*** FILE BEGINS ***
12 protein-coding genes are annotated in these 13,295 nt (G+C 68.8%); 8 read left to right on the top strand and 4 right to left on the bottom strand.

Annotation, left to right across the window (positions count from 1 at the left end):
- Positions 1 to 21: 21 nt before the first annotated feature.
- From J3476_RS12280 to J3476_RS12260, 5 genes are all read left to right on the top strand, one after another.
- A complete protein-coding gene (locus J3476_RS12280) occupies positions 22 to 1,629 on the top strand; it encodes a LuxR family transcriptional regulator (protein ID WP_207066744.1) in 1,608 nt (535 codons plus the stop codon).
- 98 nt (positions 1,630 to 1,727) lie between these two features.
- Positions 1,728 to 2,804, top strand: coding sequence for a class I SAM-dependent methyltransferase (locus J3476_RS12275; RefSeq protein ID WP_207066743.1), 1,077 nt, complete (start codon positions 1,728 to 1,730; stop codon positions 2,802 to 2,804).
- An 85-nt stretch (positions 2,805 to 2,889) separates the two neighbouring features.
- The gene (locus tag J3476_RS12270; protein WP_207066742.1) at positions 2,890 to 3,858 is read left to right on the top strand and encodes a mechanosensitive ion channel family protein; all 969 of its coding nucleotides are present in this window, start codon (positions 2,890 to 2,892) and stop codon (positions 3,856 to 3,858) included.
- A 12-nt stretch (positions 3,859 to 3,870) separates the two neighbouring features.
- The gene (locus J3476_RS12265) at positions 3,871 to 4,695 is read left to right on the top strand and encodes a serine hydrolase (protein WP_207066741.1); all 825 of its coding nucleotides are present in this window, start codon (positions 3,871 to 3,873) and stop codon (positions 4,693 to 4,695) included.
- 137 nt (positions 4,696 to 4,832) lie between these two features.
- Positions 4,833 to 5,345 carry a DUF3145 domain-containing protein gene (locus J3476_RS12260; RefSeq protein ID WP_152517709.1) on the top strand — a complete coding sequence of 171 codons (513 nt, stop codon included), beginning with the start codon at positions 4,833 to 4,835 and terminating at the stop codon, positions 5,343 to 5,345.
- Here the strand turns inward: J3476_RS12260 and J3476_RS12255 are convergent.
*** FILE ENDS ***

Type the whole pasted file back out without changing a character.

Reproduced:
12 protein-coding genes are annotated in these 13,295 nt (G+C 68.8%); 8 read left to right on the top strand and 4 right to left on the bottom strand.

Annotation, left to right across the window (positions count from 1 at the left end):
- Positions 1 to 21: 21 nt before the first annotated feature.
- From J3476_RS12280 to J3476_RS12260, 5 genes are all read left to right on the top strand, one after another.
- A complete protein-coding gene (locus J3476_RS12280) occupies positions 22 to 1,629 on the top strand; it encodes a LuxR family transcriptional regulator (protein ID WP_207066744.1) in 1,608 nt (535 codons plus the stop codon).
- 98 nt (positions 1,630 to 1,727) lie between these two features.
- Positions 1,728 to 2,804, top strand: coding sequence for a class I SAM-dependent methyltransferase (locus J3476_RS12275; RefSeq protein ID WP_207066743.1), 1,077 nt, complete (start codon positions 1,728 to 1,730; stop codon positions 2,802 to 2,804).
- An 85-nt stretch (positions 2,805 to 2,889) separates the two neighbouring features.
- The gene (locus tag J3476_RS12270; protein WP_207066742.1) at positions 2,890 to 3,858 is read left to right on the top strand and encodes a mechanosensitive ion channel family protein; all 969 of its coding nucleotides are present in this window, start codon (positions 2,890 to 2,892) and stop codon (positions 3,856 to 3,858) included.
- A 12-nt stretch (positions 3,859 to 3,870) separates the two neighbouring features.
- The gene (locus J3476_RS12265) at positions 3,871 to 4,695 is read left to right on the top strand and encodes a serine hydrolase (protein WP_207066741.1); all 825 of its coding nucleotides are present in this window, start codon (positions 3,871 to 3,873) and stop codon (positions 4,693 to 4,695) included.
- 137 nt (positions 4,696 to 4,832) lie between these two features.
- Positions 4,833 to 5,345 carry a DUF3145 domain-containing protein gene (locus J3476_RS12260; RefSeq protein ID WP_152517709.1) on the top strand — a complete coding sequence of 171 codons (513 nt, stop codon included), beginning with the start codon at positions 4,833 to 4,835 and terminating at the stop codon, positions 5,343 to 5,345.
- Here the strand turns inward: J3476_RS12260 and J3476_RS12255 are convergent.